Adult Day Programs for Alzheimer’s & Parkinson’s

Featured in PrimeTime.

The long-term effects of Alzheimer’s and Parkinson’s diseases, as well as other related disorders, can have a devastating impact on individuals and families.

Actively engaging seniors in fulfilling activities can help slow the onset and progression of both conditions. That’s the goal of day programs designed to help older adults both before their diagnosis and once they’re in the early stages of either disease.

“Research shows that early intervention can help slow the progression of both Alzheimer’s and Parkinson’s. By participating in adult day programs, seniors are engaged physically, mentally and socially in ways that combat the development of these disorders.”

– Jessica Gosselin, Director of Adult Day Programs for Saint Elizabeth Community

At the Memory Care Center in Warwick Neck, staff work with participants to focus on developing skills that allow individuals to remain independent for as long as possible. Activities stimulate the brain and enhance memory often through the arts and other creative outlets.

On the other side of town, at the Adult Day Center in Apponaug, the Saint Elizabeth team take a similar approach for seniors with Parkinson’s Disease and related issues. Participants join in exercise classes that focus on balance and fall prevention while building strength and endurance.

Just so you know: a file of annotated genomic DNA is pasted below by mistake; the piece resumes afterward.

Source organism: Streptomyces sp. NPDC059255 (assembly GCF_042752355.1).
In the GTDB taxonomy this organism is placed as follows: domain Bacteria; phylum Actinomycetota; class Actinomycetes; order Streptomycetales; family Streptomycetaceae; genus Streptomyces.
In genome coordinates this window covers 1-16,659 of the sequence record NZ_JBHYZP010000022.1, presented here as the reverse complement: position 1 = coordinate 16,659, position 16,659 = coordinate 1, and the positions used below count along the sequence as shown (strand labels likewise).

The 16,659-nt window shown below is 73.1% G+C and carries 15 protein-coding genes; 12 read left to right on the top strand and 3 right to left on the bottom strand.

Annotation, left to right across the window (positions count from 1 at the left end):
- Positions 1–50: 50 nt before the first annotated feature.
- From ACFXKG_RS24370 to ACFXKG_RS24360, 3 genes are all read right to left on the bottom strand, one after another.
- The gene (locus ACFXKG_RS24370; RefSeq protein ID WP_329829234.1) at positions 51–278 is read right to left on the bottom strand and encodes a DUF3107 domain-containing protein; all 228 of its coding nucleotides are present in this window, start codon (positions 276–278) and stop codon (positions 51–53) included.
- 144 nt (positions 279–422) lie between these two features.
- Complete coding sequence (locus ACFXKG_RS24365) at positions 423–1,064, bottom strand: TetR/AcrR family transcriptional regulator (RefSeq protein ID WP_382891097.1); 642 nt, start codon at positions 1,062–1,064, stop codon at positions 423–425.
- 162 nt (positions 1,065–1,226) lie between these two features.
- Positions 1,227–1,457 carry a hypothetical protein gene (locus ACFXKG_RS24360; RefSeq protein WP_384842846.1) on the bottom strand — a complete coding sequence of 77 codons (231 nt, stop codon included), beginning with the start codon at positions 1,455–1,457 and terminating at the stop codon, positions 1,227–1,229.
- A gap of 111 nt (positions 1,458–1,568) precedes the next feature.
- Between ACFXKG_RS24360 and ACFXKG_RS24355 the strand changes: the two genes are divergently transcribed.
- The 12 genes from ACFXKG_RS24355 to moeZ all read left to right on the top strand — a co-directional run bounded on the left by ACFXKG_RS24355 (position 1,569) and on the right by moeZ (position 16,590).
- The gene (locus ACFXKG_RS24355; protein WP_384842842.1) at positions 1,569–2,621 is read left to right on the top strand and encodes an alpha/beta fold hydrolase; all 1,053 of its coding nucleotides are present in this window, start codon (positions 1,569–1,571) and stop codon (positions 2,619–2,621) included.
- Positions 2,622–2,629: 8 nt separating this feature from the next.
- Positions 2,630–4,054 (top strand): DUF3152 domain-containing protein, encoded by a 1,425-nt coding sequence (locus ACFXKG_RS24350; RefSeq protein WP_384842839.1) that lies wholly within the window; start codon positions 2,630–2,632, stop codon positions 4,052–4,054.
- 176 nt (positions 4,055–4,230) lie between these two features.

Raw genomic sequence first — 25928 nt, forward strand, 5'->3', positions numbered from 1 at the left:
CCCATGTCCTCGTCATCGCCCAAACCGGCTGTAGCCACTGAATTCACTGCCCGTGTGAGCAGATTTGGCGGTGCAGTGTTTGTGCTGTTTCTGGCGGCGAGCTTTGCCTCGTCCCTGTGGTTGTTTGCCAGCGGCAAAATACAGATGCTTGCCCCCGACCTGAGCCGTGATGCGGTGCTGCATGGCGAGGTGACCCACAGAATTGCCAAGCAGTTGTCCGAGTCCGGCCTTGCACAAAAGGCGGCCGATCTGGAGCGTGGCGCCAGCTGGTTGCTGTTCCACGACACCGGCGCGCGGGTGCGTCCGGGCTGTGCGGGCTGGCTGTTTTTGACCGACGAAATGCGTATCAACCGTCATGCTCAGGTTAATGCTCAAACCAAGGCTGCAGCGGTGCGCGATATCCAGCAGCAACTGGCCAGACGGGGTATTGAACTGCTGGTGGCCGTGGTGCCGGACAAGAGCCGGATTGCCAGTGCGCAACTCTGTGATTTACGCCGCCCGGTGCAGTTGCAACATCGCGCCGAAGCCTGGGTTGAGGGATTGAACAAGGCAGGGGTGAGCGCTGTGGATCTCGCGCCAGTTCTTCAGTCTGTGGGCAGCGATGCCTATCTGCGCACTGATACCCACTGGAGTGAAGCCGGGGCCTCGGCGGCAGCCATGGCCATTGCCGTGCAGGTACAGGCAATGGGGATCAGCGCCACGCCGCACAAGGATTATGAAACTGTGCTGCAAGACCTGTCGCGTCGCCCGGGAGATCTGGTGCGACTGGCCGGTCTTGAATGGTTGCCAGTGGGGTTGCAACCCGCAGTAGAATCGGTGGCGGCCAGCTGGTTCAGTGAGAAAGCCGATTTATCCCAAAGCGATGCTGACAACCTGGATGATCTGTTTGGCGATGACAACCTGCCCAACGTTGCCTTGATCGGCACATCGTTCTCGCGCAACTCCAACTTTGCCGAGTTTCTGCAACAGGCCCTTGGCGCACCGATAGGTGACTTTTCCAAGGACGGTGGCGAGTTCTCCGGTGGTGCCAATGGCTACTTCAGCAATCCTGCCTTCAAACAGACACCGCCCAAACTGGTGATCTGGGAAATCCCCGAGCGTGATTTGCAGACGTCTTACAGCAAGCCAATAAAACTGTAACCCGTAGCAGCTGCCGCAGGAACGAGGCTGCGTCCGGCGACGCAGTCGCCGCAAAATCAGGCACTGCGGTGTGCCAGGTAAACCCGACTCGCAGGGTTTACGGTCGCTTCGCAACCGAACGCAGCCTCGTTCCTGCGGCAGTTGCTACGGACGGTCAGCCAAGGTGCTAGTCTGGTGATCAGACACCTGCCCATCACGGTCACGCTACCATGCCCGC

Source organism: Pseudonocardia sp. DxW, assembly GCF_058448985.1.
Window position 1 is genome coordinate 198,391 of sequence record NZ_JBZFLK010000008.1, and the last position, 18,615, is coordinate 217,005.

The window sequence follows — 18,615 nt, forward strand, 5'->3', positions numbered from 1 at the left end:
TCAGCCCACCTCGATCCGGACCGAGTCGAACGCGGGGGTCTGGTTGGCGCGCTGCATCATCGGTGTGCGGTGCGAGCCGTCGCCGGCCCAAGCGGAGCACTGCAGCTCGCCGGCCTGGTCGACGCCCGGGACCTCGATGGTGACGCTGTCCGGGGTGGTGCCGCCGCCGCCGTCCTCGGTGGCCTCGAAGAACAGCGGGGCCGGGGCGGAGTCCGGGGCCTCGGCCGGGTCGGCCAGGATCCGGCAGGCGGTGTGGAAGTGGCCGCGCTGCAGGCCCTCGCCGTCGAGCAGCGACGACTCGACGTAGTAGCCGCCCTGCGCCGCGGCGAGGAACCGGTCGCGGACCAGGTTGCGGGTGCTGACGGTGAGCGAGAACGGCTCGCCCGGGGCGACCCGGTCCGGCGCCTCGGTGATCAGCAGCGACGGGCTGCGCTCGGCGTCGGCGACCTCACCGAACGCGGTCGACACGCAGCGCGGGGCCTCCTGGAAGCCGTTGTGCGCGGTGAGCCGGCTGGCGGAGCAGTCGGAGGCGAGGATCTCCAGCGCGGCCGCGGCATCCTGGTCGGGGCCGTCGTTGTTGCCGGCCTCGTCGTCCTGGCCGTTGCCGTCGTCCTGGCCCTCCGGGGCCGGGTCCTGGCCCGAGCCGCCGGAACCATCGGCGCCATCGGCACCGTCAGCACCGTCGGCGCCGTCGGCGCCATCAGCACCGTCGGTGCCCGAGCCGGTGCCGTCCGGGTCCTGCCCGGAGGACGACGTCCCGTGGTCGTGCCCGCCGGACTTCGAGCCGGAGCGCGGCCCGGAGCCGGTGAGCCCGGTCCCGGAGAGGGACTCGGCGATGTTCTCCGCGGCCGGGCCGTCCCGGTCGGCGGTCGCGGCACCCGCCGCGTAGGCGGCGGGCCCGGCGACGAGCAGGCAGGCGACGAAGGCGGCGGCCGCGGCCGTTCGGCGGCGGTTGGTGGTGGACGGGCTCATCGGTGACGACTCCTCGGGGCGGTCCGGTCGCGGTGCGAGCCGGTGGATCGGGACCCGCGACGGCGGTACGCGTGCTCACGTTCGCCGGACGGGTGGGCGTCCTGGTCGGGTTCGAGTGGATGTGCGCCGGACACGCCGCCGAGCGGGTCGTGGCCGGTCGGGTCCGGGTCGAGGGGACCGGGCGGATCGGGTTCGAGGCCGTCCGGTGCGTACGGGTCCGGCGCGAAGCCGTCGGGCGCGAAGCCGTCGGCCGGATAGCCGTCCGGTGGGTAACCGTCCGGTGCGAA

As Linda Sinnott, Program Director at the Saint Elizabeth Memory Care Center clarified, “Programs focus on what a person CAN do, not what they can’t do, and that empowers them to do more.”

They also receive the attention of onsite nurses and caregivers who monitor and note any changes in their behavior. That approach allows staff to adapt each individual’s care plan to meet their current needs.

Adult Day Centers provide transportation to and from the site and, of course, nutritious meals and snacks throughout the day. Through a partnership with CareLink, they offer a range of physical and occupational therapy options when prescribed by a physician.

For caregivers of seniors living with these diseases, there are support groups open to everyone, even if they’re not enrolled in the adult day program.

“It’s an opportunity for family members from the community to come together and share their own experiences and provide encouragement,” said Gosselin. “Our facilitators work with participants to find solutions to the challenges they’re facing every day.”

PrimeTime February 2024…


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